In recent years there have been numerous acts of hostility towards Christians in Poland and other countries. They are described in the latest report of the Organization for Security and Cooperation in Europe on hate crimes. It takes into account crimes reported by Ordo Iuris against Christians in Poland.
The report was created on the basis of data from 39 countries, including official police statistics from 23 countries and information provided by 124 non-governmental organizations. Acts meeting the criteria of crimes against Christians were reported by 8 countries, including Denmark, Greece, Finland, Poland, Georgia and Germany. On the other hand, all reported hate crimes against Christians concerned as many as 35 countries, including the United Kingdom, Ireland, Hungary, France, Belgium, Bulgaria, Italy and Romania.
The data contained in the report lead to the conclusion that in 2017 there were 485 events recognised as hate crimes against Christians in Europe, 25 of which took place in Poland. Vast majority of them - 355 - are cases of vandalism and destruction of property. There were also 93 acts of physical violence and 37 criminal threats. Crimes of hatred against Christians in Poland were reported by the Ordo Iuris Institute, the Apostolic See and the Observatory on Discrimination and Intolerance against Christians, based in Vienna.
The issue of hate crimes has not yet been universally defined in a binding manner. For this reason, a provisional definition of this phenomenon has been adopted for the purposes of the report. It entails: requirement to meet the criteria of a crime contained in the Criminal Law of a given country and substantiation that a given event was caused by hostility or reluctance on account of a specific feature of the victim. All reported cases had to be additionally documented by a specific source in order to allow for verification of their truthfulness.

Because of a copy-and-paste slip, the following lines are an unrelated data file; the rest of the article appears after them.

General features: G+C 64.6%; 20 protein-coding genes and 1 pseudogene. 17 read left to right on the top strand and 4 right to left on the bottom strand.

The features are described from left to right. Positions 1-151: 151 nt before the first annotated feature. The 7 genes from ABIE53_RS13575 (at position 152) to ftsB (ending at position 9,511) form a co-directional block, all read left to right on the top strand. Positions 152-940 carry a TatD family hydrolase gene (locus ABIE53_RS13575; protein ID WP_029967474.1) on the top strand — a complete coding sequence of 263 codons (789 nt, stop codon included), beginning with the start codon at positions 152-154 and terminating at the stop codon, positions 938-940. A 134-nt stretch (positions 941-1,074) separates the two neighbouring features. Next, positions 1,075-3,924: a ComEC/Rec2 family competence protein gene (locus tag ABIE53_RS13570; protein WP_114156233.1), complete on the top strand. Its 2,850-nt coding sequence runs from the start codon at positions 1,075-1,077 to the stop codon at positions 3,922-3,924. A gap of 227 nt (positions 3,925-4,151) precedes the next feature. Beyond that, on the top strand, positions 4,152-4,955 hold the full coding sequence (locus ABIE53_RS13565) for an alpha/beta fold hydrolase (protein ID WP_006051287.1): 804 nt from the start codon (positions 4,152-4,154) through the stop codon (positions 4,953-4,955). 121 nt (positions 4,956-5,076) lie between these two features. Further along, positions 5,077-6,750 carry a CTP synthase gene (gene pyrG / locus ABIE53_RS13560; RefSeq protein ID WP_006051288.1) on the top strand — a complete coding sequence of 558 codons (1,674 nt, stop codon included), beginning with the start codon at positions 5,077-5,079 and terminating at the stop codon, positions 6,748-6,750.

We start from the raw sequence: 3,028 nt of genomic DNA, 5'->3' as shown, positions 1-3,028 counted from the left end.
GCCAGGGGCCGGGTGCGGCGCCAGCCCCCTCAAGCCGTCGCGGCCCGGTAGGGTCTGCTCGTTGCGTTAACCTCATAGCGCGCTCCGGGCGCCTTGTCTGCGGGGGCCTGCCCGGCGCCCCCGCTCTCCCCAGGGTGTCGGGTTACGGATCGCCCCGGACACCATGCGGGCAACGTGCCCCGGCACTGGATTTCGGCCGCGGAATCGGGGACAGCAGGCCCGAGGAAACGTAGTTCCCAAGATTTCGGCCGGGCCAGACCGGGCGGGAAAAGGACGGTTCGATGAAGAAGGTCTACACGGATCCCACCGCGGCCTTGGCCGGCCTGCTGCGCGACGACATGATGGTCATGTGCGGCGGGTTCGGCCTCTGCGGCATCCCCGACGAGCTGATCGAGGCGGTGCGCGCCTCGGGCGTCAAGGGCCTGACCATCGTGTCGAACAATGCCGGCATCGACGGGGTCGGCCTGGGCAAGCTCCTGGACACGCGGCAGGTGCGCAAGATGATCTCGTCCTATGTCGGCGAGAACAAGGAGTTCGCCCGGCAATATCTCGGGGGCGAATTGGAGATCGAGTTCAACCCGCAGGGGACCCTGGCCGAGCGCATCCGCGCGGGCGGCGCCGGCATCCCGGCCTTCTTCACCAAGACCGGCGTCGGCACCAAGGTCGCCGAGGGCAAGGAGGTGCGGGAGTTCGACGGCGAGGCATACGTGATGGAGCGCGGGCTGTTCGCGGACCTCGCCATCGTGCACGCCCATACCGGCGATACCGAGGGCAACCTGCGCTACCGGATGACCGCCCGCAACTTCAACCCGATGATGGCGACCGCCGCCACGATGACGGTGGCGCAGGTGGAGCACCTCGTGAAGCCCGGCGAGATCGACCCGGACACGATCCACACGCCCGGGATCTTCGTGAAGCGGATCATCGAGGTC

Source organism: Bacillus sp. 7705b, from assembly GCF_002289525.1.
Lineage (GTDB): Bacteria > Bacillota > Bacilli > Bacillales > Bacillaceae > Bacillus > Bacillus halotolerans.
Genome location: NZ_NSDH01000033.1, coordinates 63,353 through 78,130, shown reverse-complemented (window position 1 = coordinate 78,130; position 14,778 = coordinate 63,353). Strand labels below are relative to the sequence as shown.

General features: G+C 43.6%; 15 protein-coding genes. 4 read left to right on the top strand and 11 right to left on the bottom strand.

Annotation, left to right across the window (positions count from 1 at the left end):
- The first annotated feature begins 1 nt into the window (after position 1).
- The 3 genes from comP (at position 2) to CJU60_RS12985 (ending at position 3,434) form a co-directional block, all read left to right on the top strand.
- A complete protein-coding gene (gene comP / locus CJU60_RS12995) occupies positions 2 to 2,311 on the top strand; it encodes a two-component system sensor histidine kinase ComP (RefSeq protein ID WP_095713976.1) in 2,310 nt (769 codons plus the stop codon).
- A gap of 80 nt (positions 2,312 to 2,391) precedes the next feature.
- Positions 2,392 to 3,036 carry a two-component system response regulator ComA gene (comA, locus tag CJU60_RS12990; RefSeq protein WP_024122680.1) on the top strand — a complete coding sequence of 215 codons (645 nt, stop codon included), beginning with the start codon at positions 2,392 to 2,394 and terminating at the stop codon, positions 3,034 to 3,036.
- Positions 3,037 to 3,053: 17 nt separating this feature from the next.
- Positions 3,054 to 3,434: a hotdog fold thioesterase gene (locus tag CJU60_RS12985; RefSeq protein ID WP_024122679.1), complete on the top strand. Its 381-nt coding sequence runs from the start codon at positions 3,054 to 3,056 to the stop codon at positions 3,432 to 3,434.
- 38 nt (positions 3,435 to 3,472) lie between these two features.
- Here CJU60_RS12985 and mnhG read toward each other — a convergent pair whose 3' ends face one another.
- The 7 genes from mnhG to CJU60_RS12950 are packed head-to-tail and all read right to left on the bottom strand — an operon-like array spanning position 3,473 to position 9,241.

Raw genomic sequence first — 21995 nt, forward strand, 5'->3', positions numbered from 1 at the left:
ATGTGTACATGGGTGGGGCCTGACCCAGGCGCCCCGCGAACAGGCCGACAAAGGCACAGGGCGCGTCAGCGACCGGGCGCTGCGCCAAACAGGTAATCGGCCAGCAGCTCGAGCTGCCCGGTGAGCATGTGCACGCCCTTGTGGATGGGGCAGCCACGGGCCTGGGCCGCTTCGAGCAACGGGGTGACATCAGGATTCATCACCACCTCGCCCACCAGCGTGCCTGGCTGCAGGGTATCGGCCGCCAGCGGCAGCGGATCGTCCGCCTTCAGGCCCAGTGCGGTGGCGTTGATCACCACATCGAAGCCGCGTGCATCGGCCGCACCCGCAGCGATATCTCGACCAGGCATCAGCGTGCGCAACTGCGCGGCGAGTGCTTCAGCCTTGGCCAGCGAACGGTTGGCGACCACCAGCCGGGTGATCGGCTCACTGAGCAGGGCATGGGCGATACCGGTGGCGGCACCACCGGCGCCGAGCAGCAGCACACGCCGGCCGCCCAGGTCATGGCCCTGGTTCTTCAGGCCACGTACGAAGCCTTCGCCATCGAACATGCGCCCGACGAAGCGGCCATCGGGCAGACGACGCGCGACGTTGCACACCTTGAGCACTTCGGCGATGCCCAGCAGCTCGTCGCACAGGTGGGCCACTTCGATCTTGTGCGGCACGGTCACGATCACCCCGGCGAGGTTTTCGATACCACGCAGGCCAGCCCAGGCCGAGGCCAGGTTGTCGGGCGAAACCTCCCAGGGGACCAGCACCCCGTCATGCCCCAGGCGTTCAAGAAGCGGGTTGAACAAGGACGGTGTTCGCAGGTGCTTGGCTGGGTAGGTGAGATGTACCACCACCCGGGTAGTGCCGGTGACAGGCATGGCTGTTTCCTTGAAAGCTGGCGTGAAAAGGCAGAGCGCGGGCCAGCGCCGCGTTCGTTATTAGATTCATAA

‘The Ordo Iuris Institute has submitted its report on hate crimes against Christians in Poland to the OSCE for the fourth time. Unfortunately, the scale of the phenomenon of Christianophobia is becoming a more and more serious subject, which is more and more often noticed not only in Poland, but also in other European countries. The number of acts of hatred against Christians is not decreasing and the system for monitoring them should be improved. This is what the Ordo Iuris Centre for Religious Freedom is to serve, through which we will receive reports of any incidents of hatred against Christians in Poland and intervene wherever it is necessary’, commented Karina Walinowicz, Director of the Ordo Iuris Centre for Religious Freedom.
The European Parliament has adopted another radical resolution which includes gender ideology, accusations of alleged regressive treatment of women's rights and a condemnation of the US ban on the public funding of pro-abortion organisations, in addition to calling upon the EU to urgently ratify the Istanbul Convention.
In an age where fundamental values are being undermined, international cooperation to protect them is of extreme importance. A delegation of the Ordo Iuris Institute met in Budapest with the Hungarian legal think tank Center for Fundamental Rights. The two organisations signed a joint Declaration and Accord on Cooperation.
The European Court of Human Rights found the Norwegian child protection services to have violated parental rights in another in a series of rulings on the subject issued in the past several months. The right to respect for family life was once again infringed upon by the Barnevernet. One of the cases involved a Polish woman whose son was taken away. The Pole was allowed only two visits per year, before being completely prohibited from seeing him despite positive opinions by doctors, psychologists, and kindergarten authorities.
The United Nations forum will witness yet another attempt by radicals to try to push concepts such as sexual and reproductive rights, sex education and abortion into the international discourse.